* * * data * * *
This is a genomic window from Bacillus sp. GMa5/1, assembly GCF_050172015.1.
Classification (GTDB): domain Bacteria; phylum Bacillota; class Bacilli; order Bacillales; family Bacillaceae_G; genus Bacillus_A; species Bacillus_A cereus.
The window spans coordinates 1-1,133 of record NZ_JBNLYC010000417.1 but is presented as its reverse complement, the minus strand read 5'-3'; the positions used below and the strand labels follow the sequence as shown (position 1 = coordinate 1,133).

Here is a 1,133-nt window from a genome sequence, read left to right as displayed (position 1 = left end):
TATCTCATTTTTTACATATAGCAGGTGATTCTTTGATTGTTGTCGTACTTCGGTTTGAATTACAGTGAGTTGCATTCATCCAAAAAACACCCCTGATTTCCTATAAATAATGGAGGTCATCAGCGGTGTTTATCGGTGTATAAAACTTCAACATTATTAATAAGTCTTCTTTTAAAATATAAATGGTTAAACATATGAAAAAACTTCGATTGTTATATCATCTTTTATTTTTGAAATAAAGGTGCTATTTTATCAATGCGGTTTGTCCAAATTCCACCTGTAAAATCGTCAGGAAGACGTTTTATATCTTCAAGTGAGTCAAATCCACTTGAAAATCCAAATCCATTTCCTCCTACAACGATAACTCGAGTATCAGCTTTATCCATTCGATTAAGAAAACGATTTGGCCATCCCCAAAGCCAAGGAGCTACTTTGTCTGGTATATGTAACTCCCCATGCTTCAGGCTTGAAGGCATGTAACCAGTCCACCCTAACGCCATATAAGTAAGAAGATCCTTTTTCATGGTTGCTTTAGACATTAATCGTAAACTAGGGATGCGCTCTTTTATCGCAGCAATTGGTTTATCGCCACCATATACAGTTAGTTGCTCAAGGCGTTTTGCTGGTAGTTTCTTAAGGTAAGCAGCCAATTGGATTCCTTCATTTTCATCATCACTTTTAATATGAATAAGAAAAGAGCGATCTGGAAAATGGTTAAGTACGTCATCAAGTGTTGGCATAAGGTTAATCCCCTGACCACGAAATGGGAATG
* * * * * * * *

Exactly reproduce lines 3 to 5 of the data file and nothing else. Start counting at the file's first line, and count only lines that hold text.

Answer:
The window spans coordinates 1-1,133 of record NZ_JBNLYC010000417.1 but is presented as its reverse complement, the minus strand read 5'-3'; the positions used below and the strand labels follow the sequence as shown (position 1 = coordinate 1,133).

Here is a 1,133-nt window from a genome sequence, read left to right as displayed (position 1 = left end):
TATCTCATTTTTTACATATAGCAGGTGATTCTTTGATTGTTGTCGTACTTCGGTTTGAATTACAGTGAGTTGCATTCATCCAAAAAACACCCCTGATTTCCTATAAATAATGGAGGTCATCAGCGGTGTTTATCGGTGTATAAAACTTCAACATTATTAATAAGTCTTCTTTTAAAATATAAATGGTTAAACATATGAAAAAACTTCGATTGTTATATCATCTTTTATTTTTGAAATAAAGGTGCTATTTTATCAATGCGGTTTGTCCAAATTCCACCTGTAAAATCGTCAGGAAGACGTTTTATATCTTCAAGTGAGTCAAATCCACTTGAAAATCCAAATCCATTTCCTCCTACAACGATAACTCGAGTATCAGCTTTATCCATTCGATTAAGAAAACGATTTGGCCATCCCCAAAGCCAAGGAGCTACTTTGTCTGGTATATGTAACTCCCCATGCTTCAGGCTTGAAGGCATGTAACCAGTCCACCCTAACGCCATATAAGTAAGAAGATCCTTTTTCATGGTTGCTTTAGACATTAATCGTAAACTAGGGATGCGCTCTTTTATCGCAGCAATTGGTTTATCGCCACCATATACAGTTAGTTGCTCAAGGCGTTTTGCTGGTAGTTTCTTAAGGTAAGCAGCCAATTGGATTCCTTCATTTTCATCATCACTTTTAATATGAATAAGAAAAGAGCGATCTGGAAAATGGTTAAGTACGTCATCAAGTGTTGGCATAAGGTTAATCCCCTGACCACGAAATGGGAATG